Blake Babies were an American alternative rock band formed in 1986 in Boston, Massachusetts. The three primary members were John Strohm, Freda Love (born Freda Boner), and Juliana Hatfield, with Evan Dando, Andrew Mayer, Seth White, Anthony DeLuca (who played drums in place of Freda for the group's last European tour in early 1992), and Mike Leahy each also performing as members of the band at times.
The name "Blake Babies" was provided by the poet Allen Ginsberg; following a reading at Harvard University, the group (which had just begun to play together) raised their hands and asked him to name their band. Ginsberg's suggestion was likely inspired by the first half of William Blake’s Songs of Innocence and Experience. The name proved quite apt in regard to what was perhaps the group's most distinctive aspect: the juxtaposition of Hatfield's pure, somewhat thin and childlike (yet forceful) vocal quality with often surprisingly acerbic lyrics.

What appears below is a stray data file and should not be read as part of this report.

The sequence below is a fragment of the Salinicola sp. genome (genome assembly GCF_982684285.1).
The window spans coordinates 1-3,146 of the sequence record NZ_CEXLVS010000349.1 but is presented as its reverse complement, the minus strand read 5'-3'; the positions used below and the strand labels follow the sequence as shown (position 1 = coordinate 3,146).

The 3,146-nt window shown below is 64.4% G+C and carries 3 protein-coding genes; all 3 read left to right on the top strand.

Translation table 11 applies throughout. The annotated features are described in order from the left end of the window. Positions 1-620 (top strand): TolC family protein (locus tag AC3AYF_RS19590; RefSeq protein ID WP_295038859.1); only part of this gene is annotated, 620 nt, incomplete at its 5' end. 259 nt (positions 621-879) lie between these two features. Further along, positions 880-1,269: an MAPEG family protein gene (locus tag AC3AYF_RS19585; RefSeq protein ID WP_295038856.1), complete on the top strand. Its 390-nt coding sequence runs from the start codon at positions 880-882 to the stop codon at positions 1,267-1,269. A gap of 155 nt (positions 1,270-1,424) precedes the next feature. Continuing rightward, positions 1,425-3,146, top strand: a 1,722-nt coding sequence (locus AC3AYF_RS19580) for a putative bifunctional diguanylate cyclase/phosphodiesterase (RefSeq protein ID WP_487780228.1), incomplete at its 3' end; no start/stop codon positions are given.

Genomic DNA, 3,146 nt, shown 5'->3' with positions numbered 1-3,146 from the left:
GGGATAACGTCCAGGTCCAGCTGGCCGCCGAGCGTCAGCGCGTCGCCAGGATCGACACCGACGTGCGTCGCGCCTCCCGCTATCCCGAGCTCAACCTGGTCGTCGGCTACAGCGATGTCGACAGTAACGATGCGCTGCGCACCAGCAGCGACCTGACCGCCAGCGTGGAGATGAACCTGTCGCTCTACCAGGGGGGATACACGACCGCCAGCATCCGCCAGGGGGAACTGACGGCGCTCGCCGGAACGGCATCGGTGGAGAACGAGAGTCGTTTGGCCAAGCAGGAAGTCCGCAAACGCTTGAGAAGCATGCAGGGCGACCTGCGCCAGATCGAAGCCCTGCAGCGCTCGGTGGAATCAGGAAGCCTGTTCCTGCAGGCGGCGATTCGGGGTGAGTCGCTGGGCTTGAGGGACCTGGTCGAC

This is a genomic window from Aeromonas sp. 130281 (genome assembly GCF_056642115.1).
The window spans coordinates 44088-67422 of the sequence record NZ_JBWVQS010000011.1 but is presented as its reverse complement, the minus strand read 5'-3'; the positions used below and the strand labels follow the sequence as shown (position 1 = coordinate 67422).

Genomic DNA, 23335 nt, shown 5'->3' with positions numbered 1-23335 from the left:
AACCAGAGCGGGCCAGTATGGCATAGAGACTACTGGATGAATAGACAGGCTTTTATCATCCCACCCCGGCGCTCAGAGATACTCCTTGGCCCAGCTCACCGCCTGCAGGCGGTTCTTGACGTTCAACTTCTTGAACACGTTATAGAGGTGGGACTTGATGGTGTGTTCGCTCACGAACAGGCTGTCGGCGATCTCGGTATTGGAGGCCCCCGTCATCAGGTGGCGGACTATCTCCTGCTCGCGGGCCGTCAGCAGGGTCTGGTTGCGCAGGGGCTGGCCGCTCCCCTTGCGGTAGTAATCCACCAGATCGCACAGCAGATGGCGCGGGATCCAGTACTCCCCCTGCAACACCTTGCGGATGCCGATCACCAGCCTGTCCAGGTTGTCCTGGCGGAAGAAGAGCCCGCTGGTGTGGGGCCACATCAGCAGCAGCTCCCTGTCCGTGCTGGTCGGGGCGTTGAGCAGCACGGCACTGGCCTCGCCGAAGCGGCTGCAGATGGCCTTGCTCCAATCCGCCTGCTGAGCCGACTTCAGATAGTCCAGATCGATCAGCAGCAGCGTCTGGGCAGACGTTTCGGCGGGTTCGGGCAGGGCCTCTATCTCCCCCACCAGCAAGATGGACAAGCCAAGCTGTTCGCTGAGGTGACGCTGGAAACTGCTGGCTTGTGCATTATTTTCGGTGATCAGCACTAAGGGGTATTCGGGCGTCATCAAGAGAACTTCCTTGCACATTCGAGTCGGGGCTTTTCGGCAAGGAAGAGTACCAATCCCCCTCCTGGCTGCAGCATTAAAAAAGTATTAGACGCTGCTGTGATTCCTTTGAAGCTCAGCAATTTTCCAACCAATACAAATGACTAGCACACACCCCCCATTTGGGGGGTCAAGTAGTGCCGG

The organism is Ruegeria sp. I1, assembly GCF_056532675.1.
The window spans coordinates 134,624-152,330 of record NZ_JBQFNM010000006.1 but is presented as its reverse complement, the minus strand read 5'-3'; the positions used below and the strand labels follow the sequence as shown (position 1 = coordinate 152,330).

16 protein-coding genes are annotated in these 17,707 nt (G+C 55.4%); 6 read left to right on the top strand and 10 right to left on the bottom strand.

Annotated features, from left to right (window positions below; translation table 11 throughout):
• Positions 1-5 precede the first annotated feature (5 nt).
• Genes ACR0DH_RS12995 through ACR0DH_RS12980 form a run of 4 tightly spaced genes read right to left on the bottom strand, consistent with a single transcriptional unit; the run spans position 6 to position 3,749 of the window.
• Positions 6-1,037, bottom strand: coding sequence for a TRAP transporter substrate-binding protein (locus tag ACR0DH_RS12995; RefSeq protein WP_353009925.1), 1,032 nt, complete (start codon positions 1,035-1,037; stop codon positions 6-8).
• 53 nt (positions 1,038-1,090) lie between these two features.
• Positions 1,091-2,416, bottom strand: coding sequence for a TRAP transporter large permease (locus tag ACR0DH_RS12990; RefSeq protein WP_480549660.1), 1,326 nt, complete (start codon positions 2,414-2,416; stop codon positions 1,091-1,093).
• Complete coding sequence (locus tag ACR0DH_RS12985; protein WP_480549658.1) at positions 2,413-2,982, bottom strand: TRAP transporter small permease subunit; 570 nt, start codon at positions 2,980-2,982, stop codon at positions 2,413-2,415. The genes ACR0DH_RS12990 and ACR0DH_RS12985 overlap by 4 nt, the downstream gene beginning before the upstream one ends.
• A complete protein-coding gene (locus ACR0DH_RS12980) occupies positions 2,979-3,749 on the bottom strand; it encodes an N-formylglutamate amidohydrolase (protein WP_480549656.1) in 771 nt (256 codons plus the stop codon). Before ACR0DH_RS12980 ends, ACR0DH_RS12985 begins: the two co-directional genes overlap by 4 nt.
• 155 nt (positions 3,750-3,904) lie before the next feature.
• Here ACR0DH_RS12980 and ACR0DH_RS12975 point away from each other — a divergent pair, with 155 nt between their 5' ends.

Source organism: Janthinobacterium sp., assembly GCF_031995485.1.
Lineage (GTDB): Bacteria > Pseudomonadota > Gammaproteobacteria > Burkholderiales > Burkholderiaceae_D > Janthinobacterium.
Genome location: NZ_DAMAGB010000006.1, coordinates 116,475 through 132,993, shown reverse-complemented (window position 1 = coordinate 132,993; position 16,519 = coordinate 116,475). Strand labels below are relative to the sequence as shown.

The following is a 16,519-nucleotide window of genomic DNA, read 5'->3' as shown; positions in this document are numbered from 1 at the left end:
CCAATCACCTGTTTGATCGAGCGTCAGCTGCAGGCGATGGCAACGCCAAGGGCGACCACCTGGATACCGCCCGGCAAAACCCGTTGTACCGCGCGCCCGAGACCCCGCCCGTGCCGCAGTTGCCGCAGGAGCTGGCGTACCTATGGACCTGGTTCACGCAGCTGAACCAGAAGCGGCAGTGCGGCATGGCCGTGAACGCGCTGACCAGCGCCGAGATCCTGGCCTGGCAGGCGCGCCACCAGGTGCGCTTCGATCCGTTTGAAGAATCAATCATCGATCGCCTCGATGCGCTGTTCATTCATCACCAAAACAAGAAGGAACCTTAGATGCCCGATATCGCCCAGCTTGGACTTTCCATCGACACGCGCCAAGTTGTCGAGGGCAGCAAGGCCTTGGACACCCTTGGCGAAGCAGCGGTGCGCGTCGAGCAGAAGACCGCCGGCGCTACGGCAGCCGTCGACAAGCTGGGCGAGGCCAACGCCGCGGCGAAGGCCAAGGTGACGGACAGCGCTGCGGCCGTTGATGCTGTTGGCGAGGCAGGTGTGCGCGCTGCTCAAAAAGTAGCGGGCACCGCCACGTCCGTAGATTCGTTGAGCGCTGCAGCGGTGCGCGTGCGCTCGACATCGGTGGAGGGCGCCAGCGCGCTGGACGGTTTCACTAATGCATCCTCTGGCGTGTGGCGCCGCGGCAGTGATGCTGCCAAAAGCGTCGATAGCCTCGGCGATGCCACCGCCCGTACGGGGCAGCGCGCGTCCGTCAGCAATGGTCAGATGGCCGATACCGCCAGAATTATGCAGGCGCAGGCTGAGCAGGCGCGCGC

Musically, the Blake Babies' songs are highly melodic, with instruments supporting rather than covering vocals; in this way, their music falls somewhere between pop and rock and could be described as "power pop". Songs are generally upbeat and the group's work features both female (Hatfield) and male (Strohm) vocals, often together in harmony or in octaves. Strohm's intricate guitar picking style and preference for a "clean" (as opposed to distorted) guitar tone owes much to R.E.M.'s Peter Buck, although Neil Young and punk rock are other important influences. Close listening shows that Hatfield's bass playing is particularly expressive, using octaves and sliding tones to create melodies as well as anchoring bass lines. Songs are carefully constructed, with sophisticated harmonic and dynamic shifts showing the results of the band members' training at the Berklee School of Music.